Managing with and against alfalfa stem nematode
|By Ricardo Ramirez|
The author is an assistant professor in the department of biology at Utah State University.Alfalfa stem nematodes are not new pests to alfalfa but the problems associated with their presence have appeared to be more persistent in recent years. Stem nematodes are translucent, nearly microscopic roundworms that inhabit the soil. Unlike many of the other plant parasitic nematodes that attack roots below ground, stem nematodes infect the crown and stems of alfalfa plants above ground. Some specialists have attributed their renewed primary pest status to changes in available broad-spectrum pesticides once used in alfalfa, such as carbofuran that had nematicidal properties, to products with shorter residual activity and no soil activity.
Stem nematode-infested alfalfa plants are stunted and have swollen nodes and shortened internodes. This is also accompanied by small leaves and, in heavy infestations, “white flagging” or leaves that appear bleached. Across the landscape of an alfalfa field with stem nematode, there are stunted, slow-growing patches of alfalfa. Most of these symptoms show up in the early spring when temperatures are cooler, 59 to 70°F, providing a preferred habitat for stem nematodes to develop and reproduce.
Although stem nematodes do not do well when temperatures rise during the summer, the initial harm posed by stem nematode to alfalfa in the spring can linger and be seen in these patchy areas with each harvest. Although the total number of acres affected by stem nematodes is difficult to calculate, some research conducted in greenhouses has suggested upwards of 13 percent yield losses. Given the susceptibility of alfalfa to winterkill with high stem nematode infection, overall yield losses can be significantly higher.
Take stem cuttings
The first steps in managing a pest problem are identification and monitoring of the pest. For nematodes this can be a difficult task given their tiny size. However, seeking out symptomatic plants can aid in finding them if they are present. It is important to gather a number of these symptomatic plants for inspection. If nematodes are present, they can be found by finely chopping the swollen alfalfa stems with a razor blade and letting the plant material sit in a small pool of water. The stem nematodes will be released from within the plant and wriggle around in the water. While this is easily viewed with a hand lens, with high infestations nematodes can be visible with the naked eye.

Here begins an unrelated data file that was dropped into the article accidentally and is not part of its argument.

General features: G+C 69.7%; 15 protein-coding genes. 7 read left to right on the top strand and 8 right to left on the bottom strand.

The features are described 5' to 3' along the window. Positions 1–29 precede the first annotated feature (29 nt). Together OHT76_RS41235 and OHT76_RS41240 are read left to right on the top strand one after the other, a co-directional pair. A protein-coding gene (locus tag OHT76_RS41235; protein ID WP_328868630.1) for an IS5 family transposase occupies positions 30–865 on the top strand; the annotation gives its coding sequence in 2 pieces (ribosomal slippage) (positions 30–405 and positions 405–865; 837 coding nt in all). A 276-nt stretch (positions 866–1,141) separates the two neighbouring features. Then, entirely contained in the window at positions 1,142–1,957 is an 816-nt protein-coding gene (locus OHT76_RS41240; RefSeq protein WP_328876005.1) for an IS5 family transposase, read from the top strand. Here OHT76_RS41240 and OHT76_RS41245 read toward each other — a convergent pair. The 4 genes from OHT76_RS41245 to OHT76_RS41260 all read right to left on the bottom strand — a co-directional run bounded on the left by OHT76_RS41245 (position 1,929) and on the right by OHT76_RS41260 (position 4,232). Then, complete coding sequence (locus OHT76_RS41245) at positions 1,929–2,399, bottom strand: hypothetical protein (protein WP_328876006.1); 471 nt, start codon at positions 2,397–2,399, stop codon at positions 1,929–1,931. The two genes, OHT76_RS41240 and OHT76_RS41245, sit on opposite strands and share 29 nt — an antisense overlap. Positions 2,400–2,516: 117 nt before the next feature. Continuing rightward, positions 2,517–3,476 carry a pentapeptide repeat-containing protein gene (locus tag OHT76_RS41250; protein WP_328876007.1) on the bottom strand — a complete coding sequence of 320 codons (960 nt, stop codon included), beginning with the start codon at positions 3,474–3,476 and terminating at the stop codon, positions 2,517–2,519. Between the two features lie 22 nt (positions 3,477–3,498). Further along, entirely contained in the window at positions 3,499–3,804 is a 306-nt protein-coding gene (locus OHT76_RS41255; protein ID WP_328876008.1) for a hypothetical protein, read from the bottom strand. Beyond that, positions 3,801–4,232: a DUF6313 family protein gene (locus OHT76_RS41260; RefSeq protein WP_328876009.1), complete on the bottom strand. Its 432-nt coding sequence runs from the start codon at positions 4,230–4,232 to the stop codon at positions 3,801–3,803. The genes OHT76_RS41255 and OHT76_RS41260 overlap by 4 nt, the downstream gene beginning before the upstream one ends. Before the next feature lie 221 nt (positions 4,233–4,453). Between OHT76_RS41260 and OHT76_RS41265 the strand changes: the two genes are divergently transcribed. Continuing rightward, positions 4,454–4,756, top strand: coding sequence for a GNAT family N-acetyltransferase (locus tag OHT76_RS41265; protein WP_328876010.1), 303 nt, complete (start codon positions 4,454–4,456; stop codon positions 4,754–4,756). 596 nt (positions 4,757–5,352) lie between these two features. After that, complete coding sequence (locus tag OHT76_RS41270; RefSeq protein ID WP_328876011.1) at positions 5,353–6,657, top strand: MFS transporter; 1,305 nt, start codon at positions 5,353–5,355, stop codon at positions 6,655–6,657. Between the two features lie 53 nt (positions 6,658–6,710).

Take note that plant hairs may look like nematodes, but do not be confused and recognize that stem nematodes tend to be very active and mobile. These steps provide the initial identification process that stem nematode may be the culprit but it is also encouraged to work closely with experts in the extension service who can help with definitive identification. There are many state departments of agriculture and universities with diagnostic support. Stem cuttings can then be used every season to monitor the progression of stem nematode infection.
Resistant varieties available
Keeping alfalfa stem nematode in check is limited to general changes in plant and soil maintenance, although there are a number of ways to do this. The National Alfalfa and Forage Alliance (NAFA) provides alfalfa pest resistance ratings for many varieties, and alfalfa stem nematode is listed as a pathogen pest in some evaluations. In addition to selecting a pest-resistant variety, it is important to use certified seed and avoid “brown bag” seed. Stem nematodes have been recovered from unclean seed or “brown bag” seed and this provides a mode of dispersal for nematodes to healthy fields.
Given the close relationship between nematodes, water and soil, it is important to understand that the movement of soil and application of water can also be a means of nematode spread. Nematodes prefer moist environments and are water loving. Therefore, strive to avoid runoff, long-term standing water, and, if at all possible, shared or recycled irrigation sources. There have been cases of runoff from nematode-infested fields moving downstream. Infestation of plants in these cases is evident closest to the irrigation source. Sprinkler irrigation, however, appears to have fewer issues with stem nematode spread.
Sanitation is key
Harvest alfalfa when the top 2 to 3 inches of soil are dry to reduce nematodes from reentering the soil as the plant dries. Sanitation of equipment and machinery that comes in contact with soil from nematode-infested fields can help prevent nematode inoculation of new areas. Power washing equipment, harvesting uninfested alfalfa fields first, or harvesting a grass field following an alfalfa harvest can reduce contamination. It has also been suggested that stem nematodes can be moved by grazing animals and in uncomposted manure.
Finally, one predictive model suggests that the longer a stem nematode-
This article appeared in the March 2016 issue of Hay & Forage Grower on pages 10 and 11.
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